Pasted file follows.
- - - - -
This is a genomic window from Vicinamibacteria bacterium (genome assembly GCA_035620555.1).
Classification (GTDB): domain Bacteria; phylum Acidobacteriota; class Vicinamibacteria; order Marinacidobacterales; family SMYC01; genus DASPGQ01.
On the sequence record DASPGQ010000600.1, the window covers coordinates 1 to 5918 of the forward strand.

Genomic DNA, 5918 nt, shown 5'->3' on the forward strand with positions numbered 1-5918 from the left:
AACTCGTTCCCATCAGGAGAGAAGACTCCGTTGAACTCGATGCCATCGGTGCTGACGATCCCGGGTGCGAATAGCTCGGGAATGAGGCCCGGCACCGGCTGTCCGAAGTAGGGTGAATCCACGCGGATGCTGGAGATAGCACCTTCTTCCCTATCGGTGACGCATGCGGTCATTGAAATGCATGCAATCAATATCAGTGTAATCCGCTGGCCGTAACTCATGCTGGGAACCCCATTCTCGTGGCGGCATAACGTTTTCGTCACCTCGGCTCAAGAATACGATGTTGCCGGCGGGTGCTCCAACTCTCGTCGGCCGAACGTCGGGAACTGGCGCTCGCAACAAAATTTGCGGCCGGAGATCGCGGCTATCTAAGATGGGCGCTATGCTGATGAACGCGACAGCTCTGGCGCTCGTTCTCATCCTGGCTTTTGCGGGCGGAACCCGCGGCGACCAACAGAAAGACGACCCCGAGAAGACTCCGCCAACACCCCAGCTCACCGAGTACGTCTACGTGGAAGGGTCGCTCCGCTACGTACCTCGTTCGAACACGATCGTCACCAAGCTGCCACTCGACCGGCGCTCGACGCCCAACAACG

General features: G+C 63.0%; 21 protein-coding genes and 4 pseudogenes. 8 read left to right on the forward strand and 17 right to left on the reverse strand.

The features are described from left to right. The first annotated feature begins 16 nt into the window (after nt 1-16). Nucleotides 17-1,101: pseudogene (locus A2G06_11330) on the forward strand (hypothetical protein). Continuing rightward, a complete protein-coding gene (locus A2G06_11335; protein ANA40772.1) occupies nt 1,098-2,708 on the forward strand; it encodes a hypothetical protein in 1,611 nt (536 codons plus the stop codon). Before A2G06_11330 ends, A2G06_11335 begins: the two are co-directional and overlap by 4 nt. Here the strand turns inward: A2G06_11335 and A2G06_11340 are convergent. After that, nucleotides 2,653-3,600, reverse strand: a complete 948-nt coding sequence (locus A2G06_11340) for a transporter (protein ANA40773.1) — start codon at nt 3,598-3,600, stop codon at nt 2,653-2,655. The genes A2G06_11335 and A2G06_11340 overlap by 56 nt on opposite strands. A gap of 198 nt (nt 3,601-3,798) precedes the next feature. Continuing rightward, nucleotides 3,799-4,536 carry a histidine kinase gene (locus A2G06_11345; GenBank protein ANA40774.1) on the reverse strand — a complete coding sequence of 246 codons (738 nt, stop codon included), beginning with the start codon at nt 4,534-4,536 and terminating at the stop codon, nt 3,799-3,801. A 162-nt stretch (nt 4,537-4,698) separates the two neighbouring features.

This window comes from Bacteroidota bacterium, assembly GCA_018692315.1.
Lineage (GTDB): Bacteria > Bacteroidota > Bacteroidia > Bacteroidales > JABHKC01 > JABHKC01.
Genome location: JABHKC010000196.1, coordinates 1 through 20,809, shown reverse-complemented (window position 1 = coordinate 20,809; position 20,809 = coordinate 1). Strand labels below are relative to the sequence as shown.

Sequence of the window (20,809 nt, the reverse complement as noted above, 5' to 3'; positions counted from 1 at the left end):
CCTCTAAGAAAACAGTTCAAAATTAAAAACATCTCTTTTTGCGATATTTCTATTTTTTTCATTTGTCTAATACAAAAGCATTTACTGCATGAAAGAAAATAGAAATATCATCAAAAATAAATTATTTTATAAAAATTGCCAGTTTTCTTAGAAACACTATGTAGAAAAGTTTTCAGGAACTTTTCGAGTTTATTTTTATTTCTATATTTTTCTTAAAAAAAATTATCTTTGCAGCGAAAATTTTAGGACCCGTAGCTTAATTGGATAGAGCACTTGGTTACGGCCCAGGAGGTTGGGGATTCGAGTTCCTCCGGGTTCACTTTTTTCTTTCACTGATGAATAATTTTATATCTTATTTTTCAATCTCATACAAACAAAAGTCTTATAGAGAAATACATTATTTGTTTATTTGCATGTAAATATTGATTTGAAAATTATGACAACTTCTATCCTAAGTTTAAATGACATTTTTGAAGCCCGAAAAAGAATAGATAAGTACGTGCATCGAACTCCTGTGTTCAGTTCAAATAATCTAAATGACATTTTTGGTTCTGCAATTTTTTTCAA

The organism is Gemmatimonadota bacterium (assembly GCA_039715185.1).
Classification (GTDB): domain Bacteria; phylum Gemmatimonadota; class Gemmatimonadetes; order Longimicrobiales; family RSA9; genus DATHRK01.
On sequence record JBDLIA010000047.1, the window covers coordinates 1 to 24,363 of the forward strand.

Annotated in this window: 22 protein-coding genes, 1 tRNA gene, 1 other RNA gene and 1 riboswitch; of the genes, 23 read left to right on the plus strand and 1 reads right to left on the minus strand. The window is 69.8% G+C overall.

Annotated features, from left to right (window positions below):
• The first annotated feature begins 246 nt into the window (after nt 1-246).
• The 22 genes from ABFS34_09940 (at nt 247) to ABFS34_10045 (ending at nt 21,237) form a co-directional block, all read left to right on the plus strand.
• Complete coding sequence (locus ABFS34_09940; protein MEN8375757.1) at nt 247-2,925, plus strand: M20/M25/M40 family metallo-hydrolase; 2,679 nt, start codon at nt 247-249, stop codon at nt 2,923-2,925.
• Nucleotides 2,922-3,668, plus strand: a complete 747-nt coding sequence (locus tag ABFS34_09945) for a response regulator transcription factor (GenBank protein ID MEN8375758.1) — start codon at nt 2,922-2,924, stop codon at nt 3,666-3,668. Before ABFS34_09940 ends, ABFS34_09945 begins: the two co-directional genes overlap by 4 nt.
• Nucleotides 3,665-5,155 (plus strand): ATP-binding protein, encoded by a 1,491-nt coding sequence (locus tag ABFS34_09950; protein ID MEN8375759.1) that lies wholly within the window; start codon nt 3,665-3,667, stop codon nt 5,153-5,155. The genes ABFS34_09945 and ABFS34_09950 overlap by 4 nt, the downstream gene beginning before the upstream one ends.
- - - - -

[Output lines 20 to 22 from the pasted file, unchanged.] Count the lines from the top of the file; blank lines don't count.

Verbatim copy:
• Complete coding sequence (locus ABFS34_09940; protein MEN8375757.1) at nt 247-2,925, plus strand: M20/M25/M40 family metallo-hydrolase; 2,679 nt, start codon at nt 247-249, stop codon at nt 2,923-2,925.
• Nucleotides 2,922-3,668, plus strand: a complete 747-nt coding sequence (locus tag ABFS34_09945) for a response regulator transcription factor (GenBank protein ID MEN8375758.1) — start codon at nt 2,922-2,924, stop codon at nt 3,666-3,668. Before ABFS34_09940 ends, ABFS34_09945 begins: the two co-directional genes overlap by 4 nt.
• Nucleotides 3,665-5,155 (plus strand): ATP-binding protein, encoded by a 1,491-nt coding sequence (locus tag ABFS34_09950; protein ID MEN8375759.1) that lies wholly within the window; start codon nt 3,665-3,667, stop codon nt 5,153-5,155. The genes ABFS34_09945 and ABFS34_09950 overlap by 4 nt, the downstream gene beginning before the upstream one ends.